One evening at dinner at the Hotel Okura, I asked the waiter if the current subway strike had caused him any problem in getting to work. A strike is a rare occurrence in Japan; and because the majority of Tokyo residents rely upon the subway, a stoppage would cause serious inconveniences.

He nodded and told me he'd walked to work. It had taken him more than three hours. I couldn't envision an American bothering under similar circumstances.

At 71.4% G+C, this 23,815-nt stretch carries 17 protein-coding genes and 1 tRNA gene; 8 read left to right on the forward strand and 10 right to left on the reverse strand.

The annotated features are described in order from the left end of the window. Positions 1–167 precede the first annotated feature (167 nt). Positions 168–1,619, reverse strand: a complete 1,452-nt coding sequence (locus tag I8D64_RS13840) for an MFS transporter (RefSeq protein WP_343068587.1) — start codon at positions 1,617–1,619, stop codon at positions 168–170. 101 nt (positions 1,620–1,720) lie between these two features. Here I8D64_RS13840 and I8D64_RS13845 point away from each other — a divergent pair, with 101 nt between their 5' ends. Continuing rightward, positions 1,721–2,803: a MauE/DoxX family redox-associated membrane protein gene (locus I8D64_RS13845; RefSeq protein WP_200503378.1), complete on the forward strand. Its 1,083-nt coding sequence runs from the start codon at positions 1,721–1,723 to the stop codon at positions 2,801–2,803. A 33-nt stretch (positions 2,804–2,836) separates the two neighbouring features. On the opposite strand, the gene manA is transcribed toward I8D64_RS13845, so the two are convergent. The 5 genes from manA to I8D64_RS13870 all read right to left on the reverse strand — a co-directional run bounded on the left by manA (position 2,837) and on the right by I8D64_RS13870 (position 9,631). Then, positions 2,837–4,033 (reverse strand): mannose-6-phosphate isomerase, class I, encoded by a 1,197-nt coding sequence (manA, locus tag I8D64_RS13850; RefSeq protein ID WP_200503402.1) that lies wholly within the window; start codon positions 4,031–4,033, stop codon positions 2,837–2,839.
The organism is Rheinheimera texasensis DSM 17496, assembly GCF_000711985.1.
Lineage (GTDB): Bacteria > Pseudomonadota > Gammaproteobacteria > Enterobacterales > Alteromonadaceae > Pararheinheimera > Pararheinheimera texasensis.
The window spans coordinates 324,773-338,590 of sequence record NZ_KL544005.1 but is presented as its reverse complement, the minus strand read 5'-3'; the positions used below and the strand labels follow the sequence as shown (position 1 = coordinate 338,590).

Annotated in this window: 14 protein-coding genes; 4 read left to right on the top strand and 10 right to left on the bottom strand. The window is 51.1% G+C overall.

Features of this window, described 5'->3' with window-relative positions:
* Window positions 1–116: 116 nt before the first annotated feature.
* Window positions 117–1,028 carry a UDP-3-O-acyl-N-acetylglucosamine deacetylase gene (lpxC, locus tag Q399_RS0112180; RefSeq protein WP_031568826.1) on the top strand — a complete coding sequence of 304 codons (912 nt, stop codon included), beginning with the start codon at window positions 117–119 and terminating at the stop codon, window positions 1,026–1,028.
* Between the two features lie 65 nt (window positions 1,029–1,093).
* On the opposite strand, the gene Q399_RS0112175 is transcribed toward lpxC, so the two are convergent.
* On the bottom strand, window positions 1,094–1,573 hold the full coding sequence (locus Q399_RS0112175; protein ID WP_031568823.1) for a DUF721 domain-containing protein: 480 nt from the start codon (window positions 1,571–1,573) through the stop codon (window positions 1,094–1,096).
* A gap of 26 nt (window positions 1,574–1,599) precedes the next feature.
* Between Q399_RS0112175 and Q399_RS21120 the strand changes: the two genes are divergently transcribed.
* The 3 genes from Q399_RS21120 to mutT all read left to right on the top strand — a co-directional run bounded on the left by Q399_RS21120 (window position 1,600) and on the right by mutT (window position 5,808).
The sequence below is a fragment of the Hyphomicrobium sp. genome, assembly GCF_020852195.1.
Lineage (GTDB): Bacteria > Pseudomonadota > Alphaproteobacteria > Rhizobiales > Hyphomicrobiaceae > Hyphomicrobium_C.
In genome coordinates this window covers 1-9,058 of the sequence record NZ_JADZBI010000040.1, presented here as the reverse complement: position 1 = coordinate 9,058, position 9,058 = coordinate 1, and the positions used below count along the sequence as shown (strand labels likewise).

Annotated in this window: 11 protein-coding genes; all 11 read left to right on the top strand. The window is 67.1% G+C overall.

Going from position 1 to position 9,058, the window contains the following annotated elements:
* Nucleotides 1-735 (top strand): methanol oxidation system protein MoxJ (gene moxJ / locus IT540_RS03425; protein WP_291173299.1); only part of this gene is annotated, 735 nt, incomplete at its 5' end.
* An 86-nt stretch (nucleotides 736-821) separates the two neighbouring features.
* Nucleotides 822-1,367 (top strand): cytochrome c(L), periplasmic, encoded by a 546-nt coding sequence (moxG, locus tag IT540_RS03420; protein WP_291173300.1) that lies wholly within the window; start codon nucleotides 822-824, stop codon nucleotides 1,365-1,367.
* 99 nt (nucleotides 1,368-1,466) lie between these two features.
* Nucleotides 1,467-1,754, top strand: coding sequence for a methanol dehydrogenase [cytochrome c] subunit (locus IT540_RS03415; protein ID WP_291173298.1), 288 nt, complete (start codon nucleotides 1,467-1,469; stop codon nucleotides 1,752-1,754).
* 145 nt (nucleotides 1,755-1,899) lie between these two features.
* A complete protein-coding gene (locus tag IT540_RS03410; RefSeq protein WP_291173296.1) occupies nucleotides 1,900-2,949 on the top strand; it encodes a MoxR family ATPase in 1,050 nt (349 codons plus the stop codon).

When I asked if he was going to walk home after work, he said he wasn't. The hotel had a dormitory for the affected employees.

Once a year, the workers of the national railroad system go on strike but only for one hour between three and four on a Sunday morning. This hour was selected because it causes the least inconvenience, but it does prove the workers can closedown the system.

This was some time ago. I'm sure it's different today.